Back in the early days of social media, when companies and individuals were setting up their accounts, there was very little rhyme or reason to what they did. There were companies setting up their pages as "people" not "companies" ("you like a page, you friend a person" was my go-to phrase for a long time)—paying no mind to the icon/avatars they were using, and few actually took the time to create branded cover images.
What ensued was a giant hodge-podge of confusing messages with little to no fluidity or branding.
Flash forward to now, and most people have gotten the hang of what they're doing and the message they're trying to get across. Companies have figured out which channels work best for them and which ones they can pay less attention to. We've moved from the toddler years of social media into the teenage years.
But every now and again, I'll come across something that just makes me stop, take pause, and wonder what a brand is thinking (or not is quite often the case). They're sending mixed messages, using inconsistent branding, and sometimes they will have multiple pages and accounts for what is really just one company.
Let's look at an example of brand dilution.
Say you run the marketing for Acme Corporation which sells personal defense products. They start off using Acme Corp as their social media "handle," and everyone knows them as Acme Corp and immediately knows what they sell. Now imagine that one particular product at Acme Corp—the Anvil—is really popular and selling like hotcakes. So the marketing person decides that the Anvil should have it's own branding! "We'll launch a new Twitter account, a Facebook page, and an Instagram account just for the Anvil!" she excitedly tells the group. "And since everyone knows Acme Corp sells the Anvil, it'll take off and we'll all be marketing heroes!"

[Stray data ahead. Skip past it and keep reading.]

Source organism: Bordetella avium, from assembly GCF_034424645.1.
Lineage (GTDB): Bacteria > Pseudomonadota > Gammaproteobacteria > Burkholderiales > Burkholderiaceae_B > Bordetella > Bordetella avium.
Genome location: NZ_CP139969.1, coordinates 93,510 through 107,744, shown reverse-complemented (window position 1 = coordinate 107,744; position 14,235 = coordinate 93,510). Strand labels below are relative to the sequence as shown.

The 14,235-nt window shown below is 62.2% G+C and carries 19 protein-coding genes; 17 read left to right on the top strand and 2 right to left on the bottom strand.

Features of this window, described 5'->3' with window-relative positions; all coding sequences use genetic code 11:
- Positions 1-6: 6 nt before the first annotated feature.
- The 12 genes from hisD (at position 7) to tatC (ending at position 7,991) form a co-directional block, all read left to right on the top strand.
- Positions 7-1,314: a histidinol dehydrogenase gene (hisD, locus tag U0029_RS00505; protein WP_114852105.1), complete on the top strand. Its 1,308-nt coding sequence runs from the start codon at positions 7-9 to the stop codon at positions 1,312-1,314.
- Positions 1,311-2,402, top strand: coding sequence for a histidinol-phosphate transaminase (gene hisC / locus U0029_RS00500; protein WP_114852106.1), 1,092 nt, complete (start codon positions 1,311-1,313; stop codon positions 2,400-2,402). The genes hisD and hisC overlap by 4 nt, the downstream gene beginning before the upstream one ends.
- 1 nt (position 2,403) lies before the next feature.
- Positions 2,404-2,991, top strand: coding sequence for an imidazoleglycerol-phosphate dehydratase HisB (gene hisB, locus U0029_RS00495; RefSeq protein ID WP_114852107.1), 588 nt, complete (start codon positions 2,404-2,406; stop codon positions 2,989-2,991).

So The Anvil, as a brand, is born and launched.
Except things don't take off the way they thought it would. Acme Corp is still going strong because it's a trusted and loved brand that has had time to build momentum. While people may know that Acme Corp makes the Anvil, they don't put two and two together to understand that the Anvil is THE Anvil. Make sense? And the few people who have jumped on board to support The Anvil now have to pay attention to two different messages that would have gotten more traction coming out of the main corporation's branding.
That, my friends, is diluting your message, and unless you have a REALLY GOOD reason to do it—don't. One brand identity is enough for even the biggest of companies. Fortune 100 companies don't overdo it because they know the value of one strong voice. They will have the one main account, and perhaps, if there is customer service involved, one dedicated to that. But even that is for listening, monitoring, and making sure they don't miss something more than anything else. You will not see @TWC (Time Warner Cable) promoting @TWC_Help in their marketing. Same thing with @GoDaddy and @GoDaddyHelp.
So, as you consider the appropriate voice for your brand, make sure it's one voice. If you have multiple strong sub-brands within your brand, it's perfectly acceptable to fold their“voices” into the main brand. As a matter of fact, you would do yourself a huge service by making it part of your editorial calendar to ensure that you're getting the most out of your exposure!
It's challenging enough to create great content for one brand's channels that adding multiple twitter accounts, etc., is just not worth it. In the long run, building one strong voice is the best strategy.